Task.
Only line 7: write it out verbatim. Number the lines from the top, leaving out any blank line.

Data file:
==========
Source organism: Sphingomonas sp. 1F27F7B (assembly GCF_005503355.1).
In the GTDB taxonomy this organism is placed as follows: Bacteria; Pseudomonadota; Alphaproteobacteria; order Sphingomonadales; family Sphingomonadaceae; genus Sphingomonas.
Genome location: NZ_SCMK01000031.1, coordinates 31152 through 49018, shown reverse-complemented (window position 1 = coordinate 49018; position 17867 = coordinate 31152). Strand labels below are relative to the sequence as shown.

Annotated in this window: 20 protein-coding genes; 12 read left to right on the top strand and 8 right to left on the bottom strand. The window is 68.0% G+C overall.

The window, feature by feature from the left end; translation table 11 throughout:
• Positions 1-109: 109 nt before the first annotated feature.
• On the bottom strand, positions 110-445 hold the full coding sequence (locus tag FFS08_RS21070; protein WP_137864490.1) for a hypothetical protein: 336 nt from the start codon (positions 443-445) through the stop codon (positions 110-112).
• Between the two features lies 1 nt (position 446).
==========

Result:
• On the bottom strand, positions 110-445 hold the full coding sequence (locus tag FFS08_RS21070; protein WP_137864490.1) for a hypothetical protein: 336 nt from the start codon (positions 443-445) through the stop codon (positions 110-112).